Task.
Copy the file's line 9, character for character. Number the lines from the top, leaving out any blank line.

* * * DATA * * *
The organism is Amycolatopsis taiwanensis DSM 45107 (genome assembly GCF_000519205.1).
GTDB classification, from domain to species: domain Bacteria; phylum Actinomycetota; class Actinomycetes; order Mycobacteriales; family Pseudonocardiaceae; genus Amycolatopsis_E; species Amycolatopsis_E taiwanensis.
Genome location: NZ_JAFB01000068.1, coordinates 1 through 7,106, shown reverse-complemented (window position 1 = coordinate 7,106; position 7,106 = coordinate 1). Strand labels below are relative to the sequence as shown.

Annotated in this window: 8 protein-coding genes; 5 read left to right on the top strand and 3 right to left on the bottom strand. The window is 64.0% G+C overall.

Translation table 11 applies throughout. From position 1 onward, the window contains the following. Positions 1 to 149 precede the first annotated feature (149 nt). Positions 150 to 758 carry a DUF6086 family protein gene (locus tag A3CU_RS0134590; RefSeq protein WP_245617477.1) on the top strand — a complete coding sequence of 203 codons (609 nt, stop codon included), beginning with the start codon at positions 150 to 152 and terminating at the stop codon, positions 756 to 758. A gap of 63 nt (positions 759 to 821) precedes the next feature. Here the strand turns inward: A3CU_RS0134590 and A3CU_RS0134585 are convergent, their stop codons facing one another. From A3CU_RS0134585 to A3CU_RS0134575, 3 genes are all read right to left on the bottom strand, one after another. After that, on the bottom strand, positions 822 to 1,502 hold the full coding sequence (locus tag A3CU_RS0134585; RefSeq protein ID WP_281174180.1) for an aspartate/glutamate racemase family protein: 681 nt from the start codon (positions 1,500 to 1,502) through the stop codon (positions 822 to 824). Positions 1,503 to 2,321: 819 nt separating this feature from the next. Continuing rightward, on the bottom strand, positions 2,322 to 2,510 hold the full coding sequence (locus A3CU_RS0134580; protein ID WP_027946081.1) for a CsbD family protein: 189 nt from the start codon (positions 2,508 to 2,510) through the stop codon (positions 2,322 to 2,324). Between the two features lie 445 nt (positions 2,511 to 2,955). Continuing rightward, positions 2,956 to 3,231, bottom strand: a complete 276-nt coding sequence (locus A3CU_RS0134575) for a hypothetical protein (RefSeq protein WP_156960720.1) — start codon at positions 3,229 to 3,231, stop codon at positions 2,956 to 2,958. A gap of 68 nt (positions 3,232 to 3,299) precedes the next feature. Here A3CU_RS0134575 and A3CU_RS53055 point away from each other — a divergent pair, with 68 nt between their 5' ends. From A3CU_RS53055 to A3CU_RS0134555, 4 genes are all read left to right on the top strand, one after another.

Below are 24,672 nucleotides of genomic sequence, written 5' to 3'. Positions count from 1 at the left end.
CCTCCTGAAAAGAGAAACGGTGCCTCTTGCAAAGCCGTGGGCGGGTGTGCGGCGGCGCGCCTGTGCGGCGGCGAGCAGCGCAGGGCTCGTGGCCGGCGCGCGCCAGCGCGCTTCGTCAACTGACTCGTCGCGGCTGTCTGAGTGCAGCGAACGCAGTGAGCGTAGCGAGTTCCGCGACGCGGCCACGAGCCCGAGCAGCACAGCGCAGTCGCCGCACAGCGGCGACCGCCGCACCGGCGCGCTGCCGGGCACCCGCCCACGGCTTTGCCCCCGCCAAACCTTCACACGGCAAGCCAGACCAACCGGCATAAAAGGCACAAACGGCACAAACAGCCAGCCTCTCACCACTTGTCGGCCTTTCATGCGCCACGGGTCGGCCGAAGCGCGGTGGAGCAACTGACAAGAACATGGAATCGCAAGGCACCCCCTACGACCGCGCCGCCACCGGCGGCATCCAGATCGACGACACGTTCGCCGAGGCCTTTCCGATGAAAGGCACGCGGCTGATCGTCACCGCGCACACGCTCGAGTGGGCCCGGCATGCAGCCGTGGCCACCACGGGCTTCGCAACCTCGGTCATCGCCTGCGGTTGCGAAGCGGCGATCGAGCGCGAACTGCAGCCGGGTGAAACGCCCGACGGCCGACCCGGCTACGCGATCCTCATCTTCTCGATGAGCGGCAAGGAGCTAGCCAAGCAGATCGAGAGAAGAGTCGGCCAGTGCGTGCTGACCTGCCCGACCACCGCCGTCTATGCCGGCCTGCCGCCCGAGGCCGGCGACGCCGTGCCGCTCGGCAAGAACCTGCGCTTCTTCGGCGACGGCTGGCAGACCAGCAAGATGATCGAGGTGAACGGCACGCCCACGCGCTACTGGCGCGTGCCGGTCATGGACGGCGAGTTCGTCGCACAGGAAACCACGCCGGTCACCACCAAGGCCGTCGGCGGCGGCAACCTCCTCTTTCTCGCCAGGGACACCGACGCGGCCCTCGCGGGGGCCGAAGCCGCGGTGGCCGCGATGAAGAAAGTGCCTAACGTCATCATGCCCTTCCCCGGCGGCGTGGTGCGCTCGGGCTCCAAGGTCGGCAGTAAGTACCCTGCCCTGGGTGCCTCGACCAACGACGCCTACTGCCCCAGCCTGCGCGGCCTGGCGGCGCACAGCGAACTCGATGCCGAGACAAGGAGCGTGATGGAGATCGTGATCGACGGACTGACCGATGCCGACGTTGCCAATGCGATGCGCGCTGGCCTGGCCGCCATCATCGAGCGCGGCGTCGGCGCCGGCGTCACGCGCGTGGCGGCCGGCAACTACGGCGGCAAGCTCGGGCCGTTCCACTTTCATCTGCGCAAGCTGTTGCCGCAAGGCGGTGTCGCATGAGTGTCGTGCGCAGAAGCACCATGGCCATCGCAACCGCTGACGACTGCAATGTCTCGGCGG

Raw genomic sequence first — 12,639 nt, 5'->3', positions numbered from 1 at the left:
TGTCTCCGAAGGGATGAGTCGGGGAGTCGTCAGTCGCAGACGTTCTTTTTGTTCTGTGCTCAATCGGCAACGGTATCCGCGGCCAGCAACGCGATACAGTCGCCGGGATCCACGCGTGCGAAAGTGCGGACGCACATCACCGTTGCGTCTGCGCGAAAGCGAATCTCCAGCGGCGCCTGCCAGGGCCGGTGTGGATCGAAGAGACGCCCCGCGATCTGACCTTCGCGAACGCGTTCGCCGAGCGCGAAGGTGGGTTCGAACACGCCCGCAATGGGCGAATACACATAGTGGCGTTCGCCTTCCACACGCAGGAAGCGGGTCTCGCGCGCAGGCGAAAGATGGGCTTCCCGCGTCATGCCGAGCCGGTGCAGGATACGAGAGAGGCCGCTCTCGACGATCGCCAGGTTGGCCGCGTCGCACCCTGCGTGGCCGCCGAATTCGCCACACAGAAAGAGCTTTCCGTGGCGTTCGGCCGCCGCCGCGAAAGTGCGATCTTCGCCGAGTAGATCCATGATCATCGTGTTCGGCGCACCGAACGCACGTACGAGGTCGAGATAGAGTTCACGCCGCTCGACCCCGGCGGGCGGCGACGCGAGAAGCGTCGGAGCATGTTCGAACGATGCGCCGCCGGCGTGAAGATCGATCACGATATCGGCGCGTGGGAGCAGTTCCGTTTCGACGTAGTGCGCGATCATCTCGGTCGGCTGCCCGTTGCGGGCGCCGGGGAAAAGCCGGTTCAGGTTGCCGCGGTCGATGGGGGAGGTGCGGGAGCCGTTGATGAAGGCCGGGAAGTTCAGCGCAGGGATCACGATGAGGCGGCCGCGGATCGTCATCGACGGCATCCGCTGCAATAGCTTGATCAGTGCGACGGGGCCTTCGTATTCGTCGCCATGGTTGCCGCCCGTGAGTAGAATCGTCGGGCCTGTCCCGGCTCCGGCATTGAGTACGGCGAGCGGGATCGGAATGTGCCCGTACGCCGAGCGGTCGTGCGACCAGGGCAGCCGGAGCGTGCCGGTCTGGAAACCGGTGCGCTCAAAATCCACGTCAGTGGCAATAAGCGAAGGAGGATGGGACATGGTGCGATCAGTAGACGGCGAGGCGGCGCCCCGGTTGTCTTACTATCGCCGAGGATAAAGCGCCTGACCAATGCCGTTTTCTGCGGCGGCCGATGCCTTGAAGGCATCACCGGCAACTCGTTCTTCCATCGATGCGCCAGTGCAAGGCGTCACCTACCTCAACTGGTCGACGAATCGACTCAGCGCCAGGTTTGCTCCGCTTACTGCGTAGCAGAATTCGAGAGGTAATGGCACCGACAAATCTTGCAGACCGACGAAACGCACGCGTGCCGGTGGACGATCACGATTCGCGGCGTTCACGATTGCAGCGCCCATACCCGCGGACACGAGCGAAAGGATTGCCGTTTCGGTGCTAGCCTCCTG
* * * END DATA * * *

TGTCTCCGAAGGGATGAGTCGGGGAGTCGTCAGTCGCAGACGTTCTTTTTGTTCTGTGCTCAATCGGCAACGGTATCCGCGGCCAGCAACGCGATACAGTCGCCGGGATCCACGCGTGCGAAAGTGCGGACGCACATCACCGTTGCGTCTGCGCGAAAGCGAATCTCCAGCGGCGCCTGCCAGGGCCGGTGTGGATCGAAGAGACGCCCCGCGATCTGACCTTCGCGAACGCGTTCGCCGAGCGCGAAGGTGGGTTCGAACACGCCCGCAATGGGCGAATACACATAGTGGCGTTCGCCTTCCACACGCAGGAAGCGGGTCTCGCGCGCAGGCGAAAGATGGGCTTCCCGCGTCATGCCGAGCCGGTGCAGGATACGAGAGAGGCCGCTCTCGACGATCGCCAGGTTGGCCGCGTCGCACCCTGCGTGGCCGCCGAATTCGCCACACAGAAAGAGCTTTCCGTGGCGTTCGGCCGCCGCCGCGAAAGTGCGATCTTCGCCGAGTAGATCCATGATCATCGTGTTCGGCGCACCGAACGCACGTACGAGGTCGAGATAGAGTTCACGCCGCTCGACCCCGGCGGGCGGCGACGCGAGAAGCGTCGGAGCATGTTCGAACGATGCGCCGCCGGCGTGAAGATCGATCACGATATCGGCGCGTGGGAGCAGTTCCGTTTCGACGTAGTGCGCGATCATCTCGGTCGGCTGCCCGTTGCGGGCGCCGGGGAAAAGCCGGTTCAGGTTGCCGCGGTCGATGGGGGAGGTGCGGGAGCCGTTGATGAAGGCCGGGAAGTTCAGCGCAGGGATCACGATGAGGCGGCCGCGGATCGTCATCGACGGCATCCGCTGCAATAGCTTGATCAGTGCGACGGGGCCTTCGTATTCGTCGCCATGGTTGCCGCCCGTGAGTAGAATCGTCGGGCCTGTCCCGGCTCCGGCATTGAGTACGGCGAGCGGGATCGGAATGTGCCCGTACGCCGAGCGGTCGTGCGACCAGGGCAGCCGGAGCGTGCCGGTCTGGAAACCGGTGCGCTCAAAATCCACGTCAGTGGCAATAAGCGAAGGAGGATGGGACATGGTGCGATCAGTAGACGGCGAGGCGGCGCCCCGGTTGTCTTACTATCGCCGAGGATAAAGCGCCTGACCAATGCCGTTTTCTGCGGCGGCCGATGCCTTGAAGGCATCACCGGCAACTCGTTCTTCCATCGATGCGCCAGTGCAAGGCGTCACCTACCTCAACTGGTCGACGAATCGACTCAGCGCCAGGTTTGCTCCGCTTACTGCGTAGCAGAATTCGAGAGGTAATGGCACCGACAAATCTTGCAGACCGACGAAACGCACGCGTGCCGGTGGACGATCACGATTCGCGGCGTTCACGATTGCAGCGCCCATACCCGCGGACACGAGCGAAAGGATTGCCGTTTCGGTGCTAGCCTCCTG